Characterizing the three GAPDH in Saccharomyces cerevisiae
Arts and Sciences
Circadian rhythms are internal signals that follow a 24-hour cycle. They are said to be essential because they cause patterns of humans, animals, plants, and many other organisms. However, the circadian rhythms of all organisms work very differently from one another. Although much is known about the organism Saccharomyces cerevisiae, yeast, not much is know about its circadian rhythm. Numerous studies suggest that Glyceraldehyde 3-Phosphate Dehydrogenase (GAPDH) is an output of the clock in many organisms. Thus, yeast probably produces GAPDH as a signal of what the clock is doing. Yeast has three different genes encoding GAPDH called TDH 1, TDH 2, and TDH 3, which were compared to a known amount of a purchased GAPDH to determine their concentration. Then we used a Western blot to determine that the antibody recognized TDH 1 and TDH 2. These samples then underwent an ELISA to determine the concentration of GAPDH in micrograms/mL. These TDH standards will allow us to show that GAPDH is an output of the clock in yeast and also to study the clock by its effects on this output. Documenting what GAPDH does over time allows for the clock of yeast to be studied in future work.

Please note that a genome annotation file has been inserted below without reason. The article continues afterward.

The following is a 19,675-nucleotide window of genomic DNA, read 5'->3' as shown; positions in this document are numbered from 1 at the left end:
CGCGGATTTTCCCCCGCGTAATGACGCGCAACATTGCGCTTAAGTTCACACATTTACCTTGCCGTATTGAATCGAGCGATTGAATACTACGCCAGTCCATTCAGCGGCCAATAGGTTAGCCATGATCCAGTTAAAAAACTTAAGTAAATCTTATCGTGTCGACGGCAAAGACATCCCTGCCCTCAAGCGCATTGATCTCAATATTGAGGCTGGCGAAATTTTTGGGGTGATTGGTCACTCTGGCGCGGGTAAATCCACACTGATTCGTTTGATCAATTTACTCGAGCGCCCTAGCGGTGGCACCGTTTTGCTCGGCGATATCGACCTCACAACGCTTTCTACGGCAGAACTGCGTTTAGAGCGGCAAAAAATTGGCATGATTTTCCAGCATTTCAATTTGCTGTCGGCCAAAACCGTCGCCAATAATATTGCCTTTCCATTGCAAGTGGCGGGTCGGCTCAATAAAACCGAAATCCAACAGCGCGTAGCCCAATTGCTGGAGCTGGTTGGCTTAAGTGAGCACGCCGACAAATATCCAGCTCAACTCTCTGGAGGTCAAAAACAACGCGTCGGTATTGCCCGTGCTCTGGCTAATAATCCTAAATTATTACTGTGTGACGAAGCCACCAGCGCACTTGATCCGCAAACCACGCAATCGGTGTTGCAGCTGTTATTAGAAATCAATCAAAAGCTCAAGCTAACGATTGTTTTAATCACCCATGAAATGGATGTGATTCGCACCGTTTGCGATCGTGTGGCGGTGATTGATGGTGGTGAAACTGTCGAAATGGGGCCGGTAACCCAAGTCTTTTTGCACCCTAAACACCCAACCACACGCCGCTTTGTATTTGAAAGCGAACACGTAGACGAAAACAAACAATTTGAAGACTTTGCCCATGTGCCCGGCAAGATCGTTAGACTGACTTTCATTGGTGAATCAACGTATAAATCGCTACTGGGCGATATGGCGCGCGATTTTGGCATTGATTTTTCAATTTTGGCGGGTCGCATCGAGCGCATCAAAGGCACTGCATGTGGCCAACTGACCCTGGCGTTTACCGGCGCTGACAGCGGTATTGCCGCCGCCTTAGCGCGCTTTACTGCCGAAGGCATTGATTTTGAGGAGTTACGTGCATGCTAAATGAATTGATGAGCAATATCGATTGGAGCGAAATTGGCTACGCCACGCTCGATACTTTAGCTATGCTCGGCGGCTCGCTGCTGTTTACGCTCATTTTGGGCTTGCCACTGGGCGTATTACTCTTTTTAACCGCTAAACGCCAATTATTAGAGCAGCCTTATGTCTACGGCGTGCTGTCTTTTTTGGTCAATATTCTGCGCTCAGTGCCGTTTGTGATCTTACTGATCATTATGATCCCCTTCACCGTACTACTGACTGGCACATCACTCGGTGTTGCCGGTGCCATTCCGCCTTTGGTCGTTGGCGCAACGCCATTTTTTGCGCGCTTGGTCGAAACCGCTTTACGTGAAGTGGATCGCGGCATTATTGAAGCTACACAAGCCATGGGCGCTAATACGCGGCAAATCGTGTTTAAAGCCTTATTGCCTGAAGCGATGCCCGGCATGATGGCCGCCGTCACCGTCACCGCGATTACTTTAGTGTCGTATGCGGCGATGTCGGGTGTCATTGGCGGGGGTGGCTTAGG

Fernandez, Jackeline and Tres, Samantha A., "Characterizing the three GAPDH in Saccharomyces cerevisiae" (2014). Symposium on Undergraduate Research and Creative Expression (SOURCE). 380.